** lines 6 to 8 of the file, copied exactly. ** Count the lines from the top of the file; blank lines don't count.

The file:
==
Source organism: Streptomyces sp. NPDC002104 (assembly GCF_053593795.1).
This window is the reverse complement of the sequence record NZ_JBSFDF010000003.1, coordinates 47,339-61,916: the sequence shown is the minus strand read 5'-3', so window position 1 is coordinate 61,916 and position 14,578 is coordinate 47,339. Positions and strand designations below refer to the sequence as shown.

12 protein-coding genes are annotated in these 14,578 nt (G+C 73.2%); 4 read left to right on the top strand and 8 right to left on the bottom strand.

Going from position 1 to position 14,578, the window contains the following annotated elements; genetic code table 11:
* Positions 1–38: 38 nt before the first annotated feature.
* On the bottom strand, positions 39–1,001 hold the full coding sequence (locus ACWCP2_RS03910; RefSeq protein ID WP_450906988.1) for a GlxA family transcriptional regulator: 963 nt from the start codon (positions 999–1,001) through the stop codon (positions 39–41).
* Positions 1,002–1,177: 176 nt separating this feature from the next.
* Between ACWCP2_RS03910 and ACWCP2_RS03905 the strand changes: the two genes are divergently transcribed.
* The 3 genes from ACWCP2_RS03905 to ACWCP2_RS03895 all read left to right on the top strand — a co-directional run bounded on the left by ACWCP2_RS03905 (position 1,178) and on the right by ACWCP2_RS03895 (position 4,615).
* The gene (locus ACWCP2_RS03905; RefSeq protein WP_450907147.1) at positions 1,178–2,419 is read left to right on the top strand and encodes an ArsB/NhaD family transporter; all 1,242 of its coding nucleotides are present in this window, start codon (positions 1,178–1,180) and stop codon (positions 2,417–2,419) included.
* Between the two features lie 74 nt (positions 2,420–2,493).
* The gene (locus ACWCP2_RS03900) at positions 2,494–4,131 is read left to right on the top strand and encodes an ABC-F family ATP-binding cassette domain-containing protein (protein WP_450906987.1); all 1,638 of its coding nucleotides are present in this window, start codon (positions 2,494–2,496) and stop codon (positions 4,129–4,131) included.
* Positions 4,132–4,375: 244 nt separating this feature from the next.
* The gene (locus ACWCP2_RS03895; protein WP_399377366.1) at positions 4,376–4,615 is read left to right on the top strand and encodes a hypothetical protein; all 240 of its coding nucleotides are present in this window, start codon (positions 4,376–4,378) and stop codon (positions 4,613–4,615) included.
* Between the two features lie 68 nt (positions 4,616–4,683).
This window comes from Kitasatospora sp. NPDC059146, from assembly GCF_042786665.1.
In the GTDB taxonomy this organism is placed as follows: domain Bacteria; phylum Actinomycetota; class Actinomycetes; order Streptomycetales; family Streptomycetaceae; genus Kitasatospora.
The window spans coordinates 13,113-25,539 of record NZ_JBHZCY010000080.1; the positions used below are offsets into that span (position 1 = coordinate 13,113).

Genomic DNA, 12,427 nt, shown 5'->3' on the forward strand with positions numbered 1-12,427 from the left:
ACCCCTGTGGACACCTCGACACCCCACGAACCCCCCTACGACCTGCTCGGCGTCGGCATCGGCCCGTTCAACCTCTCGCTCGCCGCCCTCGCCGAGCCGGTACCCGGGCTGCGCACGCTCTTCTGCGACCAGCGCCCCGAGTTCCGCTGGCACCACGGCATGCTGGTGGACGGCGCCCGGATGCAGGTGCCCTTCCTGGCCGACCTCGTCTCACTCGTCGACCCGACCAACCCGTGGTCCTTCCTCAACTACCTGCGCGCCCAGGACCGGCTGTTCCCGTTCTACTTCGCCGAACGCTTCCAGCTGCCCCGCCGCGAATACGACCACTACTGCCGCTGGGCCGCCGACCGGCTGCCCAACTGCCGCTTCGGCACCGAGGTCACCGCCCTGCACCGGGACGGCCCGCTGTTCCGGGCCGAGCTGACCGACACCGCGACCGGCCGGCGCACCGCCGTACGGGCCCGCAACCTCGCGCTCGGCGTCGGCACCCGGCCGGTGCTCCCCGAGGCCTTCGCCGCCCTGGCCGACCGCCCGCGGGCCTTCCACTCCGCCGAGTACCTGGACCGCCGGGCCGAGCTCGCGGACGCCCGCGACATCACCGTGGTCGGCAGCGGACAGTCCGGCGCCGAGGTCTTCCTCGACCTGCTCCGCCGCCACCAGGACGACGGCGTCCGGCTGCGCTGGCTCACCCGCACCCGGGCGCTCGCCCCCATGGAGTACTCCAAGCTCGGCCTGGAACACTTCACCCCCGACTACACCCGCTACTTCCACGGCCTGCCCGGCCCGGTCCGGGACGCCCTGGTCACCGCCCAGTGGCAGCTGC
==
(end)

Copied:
* On the bottom strand, positions 39–1,001 hold the full coding sequence (locus ACWCP2_RS03910; RefSeq protein ID WP_450906988.1) for a GlxA family transcriptional regulator: 963 nt from the start codon (positions 999–1,001) through the stop codon (positions 39–41).
* Positions 1,002–1,177: 176 nt separating this feature from the next.
* Between ACWCP2_RS03910 and ACWCP2_RS03905 the strand changes: the two genes are divergently transcribed.